“The kingdom of heaven is like treasure hidden in a field, which a man found and covered up. Then in his joy he goes and sells all that he has and buys that field. Again, the kingdom of heaven is like a merchant in search of fine pearls, who, on finding one pearl of great value, went and sold all the he had and bought it.” Matthew 13:44-46
In Revelation 2, Jesus speaks to the church in Ephesus and calls them to account for the one thing they are really missing the mark on: abandoning the love they had at first for the gospel. “Tall Cedars” is the sound of that love – that JOY – that comes when the Lord saves you. Jesus here describes the kingdom of heaven as an item of such surpassing wealth and value that it is worth abandoning everything else for. Even if you are a merchant of pearls and make your living buying and selling jewelry, it is worth selling the rest of your stock to buy that pearl of infinite price. There is no other pearl that can even compare. There is no amount of pearls that can compare to this one pearl of great price.
In this song, we begin on the scene with the man who, as he digs, finds a great treasure hidden in a field. There is joy, but there is nervous restraint. What if someone else finds this? What can I do to ensure that I can lay hold of this prize? He covers it up, knowing he will return to retrieve it when he rightfully owns the field. From there it is a dead sprint across the field, through the tall cedars, plunging into streams. Haphazardly aiming only to retrieve that treasure. The man does not care how foolish he looks in the eyes of his fellows. They will consider it foolish anyhow (see 1 Corinthians 1:26-31). All is rubbish compared to this. All is loss compared to this.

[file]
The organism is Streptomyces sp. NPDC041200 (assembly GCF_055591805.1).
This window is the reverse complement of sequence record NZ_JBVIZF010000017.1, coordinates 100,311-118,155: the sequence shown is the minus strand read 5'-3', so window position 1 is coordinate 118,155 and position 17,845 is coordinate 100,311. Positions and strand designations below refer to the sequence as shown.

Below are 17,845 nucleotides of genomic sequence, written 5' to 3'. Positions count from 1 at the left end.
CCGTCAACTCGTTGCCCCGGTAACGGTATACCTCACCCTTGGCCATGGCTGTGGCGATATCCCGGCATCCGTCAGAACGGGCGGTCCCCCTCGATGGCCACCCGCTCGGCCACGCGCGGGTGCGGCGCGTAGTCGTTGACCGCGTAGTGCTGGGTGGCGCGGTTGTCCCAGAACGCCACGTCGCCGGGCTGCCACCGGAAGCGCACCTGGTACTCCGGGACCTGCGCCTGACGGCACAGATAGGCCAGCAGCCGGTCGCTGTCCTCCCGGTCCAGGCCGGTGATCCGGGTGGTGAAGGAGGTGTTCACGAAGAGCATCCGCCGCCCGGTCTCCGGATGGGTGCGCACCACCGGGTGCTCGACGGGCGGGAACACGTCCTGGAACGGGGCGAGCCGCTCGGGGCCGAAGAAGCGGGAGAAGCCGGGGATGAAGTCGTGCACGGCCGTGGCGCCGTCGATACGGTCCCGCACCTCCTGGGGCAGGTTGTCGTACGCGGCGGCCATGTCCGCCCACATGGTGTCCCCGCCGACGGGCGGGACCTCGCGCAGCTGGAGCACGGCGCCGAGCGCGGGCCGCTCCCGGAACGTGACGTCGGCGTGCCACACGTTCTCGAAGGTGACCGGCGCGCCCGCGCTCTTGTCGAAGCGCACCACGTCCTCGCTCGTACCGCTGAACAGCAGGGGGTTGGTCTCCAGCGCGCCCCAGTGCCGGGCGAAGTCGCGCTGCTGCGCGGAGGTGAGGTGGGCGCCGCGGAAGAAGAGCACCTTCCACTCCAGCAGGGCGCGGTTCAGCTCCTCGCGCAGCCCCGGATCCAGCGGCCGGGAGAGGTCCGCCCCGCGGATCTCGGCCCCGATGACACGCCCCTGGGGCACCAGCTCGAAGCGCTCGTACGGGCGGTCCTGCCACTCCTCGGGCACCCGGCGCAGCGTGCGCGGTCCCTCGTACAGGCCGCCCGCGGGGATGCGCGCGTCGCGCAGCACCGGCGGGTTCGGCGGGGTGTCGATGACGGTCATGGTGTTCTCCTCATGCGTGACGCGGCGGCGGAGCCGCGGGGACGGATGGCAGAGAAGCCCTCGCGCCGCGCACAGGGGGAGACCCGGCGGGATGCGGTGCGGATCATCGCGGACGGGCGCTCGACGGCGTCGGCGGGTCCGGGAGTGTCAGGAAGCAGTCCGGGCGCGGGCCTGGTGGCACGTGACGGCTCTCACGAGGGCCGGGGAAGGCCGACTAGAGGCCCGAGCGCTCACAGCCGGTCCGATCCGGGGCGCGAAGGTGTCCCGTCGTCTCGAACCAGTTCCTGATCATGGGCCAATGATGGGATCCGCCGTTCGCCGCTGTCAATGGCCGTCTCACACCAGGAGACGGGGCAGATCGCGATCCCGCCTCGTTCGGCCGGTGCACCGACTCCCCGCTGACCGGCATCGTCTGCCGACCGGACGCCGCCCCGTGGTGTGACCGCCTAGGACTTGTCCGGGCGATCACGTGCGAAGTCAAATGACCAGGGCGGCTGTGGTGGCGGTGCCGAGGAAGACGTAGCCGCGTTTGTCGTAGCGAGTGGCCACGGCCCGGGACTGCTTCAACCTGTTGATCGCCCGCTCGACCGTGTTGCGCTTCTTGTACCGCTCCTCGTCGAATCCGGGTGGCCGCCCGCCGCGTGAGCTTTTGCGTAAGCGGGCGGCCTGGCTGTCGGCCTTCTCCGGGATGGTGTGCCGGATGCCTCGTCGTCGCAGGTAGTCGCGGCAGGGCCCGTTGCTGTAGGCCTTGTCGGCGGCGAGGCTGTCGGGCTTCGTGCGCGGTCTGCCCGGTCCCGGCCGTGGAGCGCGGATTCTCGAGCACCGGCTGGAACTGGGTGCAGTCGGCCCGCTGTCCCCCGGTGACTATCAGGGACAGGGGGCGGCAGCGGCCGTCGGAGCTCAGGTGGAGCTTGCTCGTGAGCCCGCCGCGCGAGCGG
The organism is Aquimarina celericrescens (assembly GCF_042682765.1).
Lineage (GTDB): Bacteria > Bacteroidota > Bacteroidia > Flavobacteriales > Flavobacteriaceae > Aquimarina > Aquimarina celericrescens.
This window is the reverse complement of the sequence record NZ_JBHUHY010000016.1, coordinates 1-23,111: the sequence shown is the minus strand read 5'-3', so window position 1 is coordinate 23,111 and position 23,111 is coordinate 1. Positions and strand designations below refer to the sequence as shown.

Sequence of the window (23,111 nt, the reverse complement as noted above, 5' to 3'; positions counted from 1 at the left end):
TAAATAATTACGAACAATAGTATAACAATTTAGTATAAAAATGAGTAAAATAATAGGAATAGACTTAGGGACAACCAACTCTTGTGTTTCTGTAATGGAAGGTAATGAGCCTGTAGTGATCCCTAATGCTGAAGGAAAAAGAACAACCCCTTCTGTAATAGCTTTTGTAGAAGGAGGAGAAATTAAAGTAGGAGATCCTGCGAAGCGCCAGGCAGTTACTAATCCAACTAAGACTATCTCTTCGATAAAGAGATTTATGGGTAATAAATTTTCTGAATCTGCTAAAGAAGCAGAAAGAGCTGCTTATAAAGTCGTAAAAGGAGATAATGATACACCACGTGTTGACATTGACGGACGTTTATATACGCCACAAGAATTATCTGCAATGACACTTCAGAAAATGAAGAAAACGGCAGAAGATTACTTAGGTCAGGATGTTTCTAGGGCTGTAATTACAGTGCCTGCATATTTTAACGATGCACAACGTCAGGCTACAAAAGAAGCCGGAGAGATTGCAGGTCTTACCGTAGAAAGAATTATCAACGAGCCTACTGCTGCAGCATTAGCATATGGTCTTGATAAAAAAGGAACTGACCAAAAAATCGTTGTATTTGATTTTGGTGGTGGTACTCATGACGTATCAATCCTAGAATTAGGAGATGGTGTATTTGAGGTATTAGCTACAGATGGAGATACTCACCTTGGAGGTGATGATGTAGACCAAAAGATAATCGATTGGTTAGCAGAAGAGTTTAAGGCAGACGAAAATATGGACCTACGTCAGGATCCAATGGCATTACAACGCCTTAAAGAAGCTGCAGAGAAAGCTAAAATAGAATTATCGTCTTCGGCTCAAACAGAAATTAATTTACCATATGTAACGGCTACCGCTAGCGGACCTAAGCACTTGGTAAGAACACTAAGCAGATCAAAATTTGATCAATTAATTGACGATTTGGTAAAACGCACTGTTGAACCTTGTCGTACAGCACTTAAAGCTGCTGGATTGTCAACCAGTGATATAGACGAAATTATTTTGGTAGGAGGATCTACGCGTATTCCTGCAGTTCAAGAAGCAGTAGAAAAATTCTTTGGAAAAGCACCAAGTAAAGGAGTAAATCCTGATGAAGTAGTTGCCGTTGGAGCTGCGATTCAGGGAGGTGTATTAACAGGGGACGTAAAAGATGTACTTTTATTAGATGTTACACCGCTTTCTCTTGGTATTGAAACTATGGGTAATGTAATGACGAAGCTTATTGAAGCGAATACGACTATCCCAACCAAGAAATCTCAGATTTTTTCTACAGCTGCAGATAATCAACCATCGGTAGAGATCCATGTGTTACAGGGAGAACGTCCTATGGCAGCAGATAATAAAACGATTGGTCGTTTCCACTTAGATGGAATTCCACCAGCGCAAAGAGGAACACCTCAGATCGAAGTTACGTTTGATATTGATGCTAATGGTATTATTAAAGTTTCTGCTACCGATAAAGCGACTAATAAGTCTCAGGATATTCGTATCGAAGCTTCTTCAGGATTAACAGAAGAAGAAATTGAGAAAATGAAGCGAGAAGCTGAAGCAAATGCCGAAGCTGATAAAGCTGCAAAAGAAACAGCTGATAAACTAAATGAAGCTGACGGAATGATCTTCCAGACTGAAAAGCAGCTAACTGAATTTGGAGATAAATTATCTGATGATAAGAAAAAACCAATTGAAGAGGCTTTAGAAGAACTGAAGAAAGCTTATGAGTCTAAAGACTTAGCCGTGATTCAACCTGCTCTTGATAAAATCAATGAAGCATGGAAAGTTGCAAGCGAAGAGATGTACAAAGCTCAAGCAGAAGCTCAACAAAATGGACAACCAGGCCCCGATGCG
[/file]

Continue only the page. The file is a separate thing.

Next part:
The joy that is birthed at finding the treasure is akin to Paul’s exclamation in 2 Corinthians 5:13 as he talks about the joy of salvation: “For if we are beside ourselves, it is for God”. When that prize is discovered, the allure of the world and its meagre possessions are easily abandoned. A few short chapters earlier, we found Jesus telling us, “Do not lay up for yourselves treasures on earth, where moth and rust destroy and where thieves break in and steal, but lay up for yourselves treasures in heaven, where neither moth nor rust destroys, and where thieves do not break in and steal. For where your treasure is, there your heart will be also” (Matthew 6:19-21). In Matthew 13 Jesus is telling us where our treasure should be – on the only lasting things.
Jesus’ words in Matthew 13 and Revelation 2 challenge me to remember my first love – Christ Himself, who defeated sin on the cross and conquered death. Believer, there is no greater prize than the kingdom of heaven, and Jesus offers this to us. Go after it and take it!
“Tall Cedars” was a lot of fun to record. My good friend Aaron Cauble helped provide all of the rollicking percussive elements, which include: hand claps, foot stomps, kick drums, drum cases, drum heads, the rim of a snare drum, chains, and – my personal favorite – a lug wrench turning. Most songwriters can attest that songs tend to come in one of two ways. Either a long, slow tedious process that takes months from start to finish, or nearly instantly. “Tall Cedars” was definitely the latter, one of those days where the song didn’t exist in the morning and was completely finished and recorded by the end of the day. I love that the speed with which we wrote and recorded it fits the theme of the song itself… urgent, with no time to lose!